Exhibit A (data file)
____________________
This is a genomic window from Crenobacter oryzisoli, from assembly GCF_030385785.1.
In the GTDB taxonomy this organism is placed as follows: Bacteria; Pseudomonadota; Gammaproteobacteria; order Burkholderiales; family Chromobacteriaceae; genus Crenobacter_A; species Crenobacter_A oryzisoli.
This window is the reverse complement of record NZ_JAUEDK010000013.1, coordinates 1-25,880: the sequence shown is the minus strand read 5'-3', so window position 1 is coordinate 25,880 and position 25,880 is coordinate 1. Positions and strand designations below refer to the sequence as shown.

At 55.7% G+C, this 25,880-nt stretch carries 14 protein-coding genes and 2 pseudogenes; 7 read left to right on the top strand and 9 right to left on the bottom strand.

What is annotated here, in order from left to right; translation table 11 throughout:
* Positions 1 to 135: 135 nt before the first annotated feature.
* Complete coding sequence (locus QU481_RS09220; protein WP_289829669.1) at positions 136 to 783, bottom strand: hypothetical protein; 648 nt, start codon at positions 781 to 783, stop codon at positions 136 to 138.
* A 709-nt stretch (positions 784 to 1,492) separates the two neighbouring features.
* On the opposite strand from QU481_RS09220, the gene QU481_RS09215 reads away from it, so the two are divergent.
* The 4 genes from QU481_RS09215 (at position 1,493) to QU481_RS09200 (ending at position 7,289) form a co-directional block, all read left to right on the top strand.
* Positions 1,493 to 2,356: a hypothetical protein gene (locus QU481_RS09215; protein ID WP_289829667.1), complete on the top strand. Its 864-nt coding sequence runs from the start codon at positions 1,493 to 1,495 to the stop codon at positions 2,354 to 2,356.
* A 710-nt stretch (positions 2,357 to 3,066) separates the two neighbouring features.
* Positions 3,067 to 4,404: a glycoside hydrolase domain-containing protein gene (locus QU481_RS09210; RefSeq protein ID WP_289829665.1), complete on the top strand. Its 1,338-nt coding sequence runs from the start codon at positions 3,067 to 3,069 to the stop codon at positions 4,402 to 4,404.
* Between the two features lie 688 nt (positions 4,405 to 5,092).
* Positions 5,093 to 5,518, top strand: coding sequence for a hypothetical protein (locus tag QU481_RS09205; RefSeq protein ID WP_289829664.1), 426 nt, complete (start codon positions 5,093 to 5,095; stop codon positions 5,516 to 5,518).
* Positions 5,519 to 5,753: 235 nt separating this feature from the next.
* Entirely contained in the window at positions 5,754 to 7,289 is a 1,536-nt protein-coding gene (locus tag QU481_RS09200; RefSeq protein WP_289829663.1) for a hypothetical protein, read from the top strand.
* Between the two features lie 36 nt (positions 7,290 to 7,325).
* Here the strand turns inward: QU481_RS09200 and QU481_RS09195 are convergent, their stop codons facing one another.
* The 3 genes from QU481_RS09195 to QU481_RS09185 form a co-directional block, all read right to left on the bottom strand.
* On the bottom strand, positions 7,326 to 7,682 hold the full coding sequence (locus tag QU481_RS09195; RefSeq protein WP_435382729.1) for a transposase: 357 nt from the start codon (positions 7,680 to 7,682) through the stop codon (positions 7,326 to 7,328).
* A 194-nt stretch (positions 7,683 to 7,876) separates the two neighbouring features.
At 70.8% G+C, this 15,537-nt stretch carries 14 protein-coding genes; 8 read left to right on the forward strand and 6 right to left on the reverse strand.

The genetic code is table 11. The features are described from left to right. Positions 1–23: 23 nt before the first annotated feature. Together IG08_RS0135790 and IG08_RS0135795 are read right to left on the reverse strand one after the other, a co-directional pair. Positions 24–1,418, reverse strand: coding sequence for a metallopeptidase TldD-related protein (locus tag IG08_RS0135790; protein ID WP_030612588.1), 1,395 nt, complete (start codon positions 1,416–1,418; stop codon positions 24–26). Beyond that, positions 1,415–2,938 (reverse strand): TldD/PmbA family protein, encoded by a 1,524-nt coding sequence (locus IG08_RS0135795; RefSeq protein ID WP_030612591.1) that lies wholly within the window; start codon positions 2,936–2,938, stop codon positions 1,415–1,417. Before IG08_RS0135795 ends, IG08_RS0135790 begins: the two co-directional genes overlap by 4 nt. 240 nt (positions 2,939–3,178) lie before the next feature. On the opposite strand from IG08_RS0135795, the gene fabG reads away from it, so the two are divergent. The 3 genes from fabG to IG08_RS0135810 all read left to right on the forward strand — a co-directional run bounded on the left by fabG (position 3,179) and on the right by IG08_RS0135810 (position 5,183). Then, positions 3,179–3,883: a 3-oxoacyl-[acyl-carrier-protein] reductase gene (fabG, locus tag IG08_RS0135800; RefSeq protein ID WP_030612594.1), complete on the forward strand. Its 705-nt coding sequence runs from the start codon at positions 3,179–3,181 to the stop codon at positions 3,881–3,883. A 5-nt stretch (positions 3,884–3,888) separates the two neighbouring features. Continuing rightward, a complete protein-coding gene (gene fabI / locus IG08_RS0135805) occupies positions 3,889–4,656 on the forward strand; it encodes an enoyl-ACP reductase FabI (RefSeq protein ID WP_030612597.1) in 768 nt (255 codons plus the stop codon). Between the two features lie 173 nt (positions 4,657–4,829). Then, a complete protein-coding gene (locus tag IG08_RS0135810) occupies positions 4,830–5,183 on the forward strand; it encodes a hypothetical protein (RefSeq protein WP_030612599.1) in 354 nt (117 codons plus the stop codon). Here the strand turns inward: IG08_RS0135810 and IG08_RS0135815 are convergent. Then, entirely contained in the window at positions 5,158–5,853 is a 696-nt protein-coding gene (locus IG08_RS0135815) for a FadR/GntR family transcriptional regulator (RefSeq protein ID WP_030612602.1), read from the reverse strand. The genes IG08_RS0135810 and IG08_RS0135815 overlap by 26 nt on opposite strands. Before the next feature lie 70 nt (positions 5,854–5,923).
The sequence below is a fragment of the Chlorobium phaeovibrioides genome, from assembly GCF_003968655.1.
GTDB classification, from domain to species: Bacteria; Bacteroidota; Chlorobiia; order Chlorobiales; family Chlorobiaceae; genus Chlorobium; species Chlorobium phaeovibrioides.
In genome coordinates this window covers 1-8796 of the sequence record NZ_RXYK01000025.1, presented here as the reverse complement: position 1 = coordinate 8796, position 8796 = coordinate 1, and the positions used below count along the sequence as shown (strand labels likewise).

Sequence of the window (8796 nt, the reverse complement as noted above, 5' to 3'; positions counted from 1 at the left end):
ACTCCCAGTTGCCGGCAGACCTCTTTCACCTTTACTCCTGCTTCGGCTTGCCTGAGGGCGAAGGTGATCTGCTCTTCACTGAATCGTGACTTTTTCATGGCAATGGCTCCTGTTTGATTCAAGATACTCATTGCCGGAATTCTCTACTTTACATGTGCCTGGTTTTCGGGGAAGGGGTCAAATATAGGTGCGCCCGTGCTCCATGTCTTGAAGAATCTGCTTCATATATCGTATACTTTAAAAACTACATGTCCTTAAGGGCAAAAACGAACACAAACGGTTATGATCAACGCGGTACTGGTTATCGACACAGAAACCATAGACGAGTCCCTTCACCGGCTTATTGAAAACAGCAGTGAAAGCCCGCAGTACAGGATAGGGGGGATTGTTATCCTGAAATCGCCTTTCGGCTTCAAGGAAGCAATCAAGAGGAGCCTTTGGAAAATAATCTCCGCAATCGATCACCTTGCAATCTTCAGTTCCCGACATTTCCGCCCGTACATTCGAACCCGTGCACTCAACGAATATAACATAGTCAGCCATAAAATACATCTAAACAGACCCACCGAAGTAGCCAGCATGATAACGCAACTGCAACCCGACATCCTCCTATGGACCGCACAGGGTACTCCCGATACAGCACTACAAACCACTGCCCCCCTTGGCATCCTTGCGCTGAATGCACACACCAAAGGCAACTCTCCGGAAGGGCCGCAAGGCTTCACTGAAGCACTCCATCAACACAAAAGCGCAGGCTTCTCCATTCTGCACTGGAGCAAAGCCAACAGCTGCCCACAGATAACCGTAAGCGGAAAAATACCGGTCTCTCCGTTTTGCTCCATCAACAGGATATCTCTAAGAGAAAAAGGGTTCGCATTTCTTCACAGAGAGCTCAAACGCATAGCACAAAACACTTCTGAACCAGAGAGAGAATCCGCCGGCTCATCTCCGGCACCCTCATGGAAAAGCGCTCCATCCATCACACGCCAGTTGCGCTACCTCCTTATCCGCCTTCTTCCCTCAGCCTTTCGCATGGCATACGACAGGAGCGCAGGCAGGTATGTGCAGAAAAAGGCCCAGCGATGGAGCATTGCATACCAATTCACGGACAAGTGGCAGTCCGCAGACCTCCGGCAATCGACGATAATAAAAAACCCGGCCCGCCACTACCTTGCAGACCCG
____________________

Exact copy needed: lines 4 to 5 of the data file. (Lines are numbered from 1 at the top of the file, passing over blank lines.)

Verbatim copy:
At 55.7% G+C, this 25,880-nt stretch carries 14 protein-coding genes and 2 pseudogenes; 7 read left to right on the top strand and 9 right to left on the bottom strand.

What is annotated here, in order from left to right; translation table 11 throughout: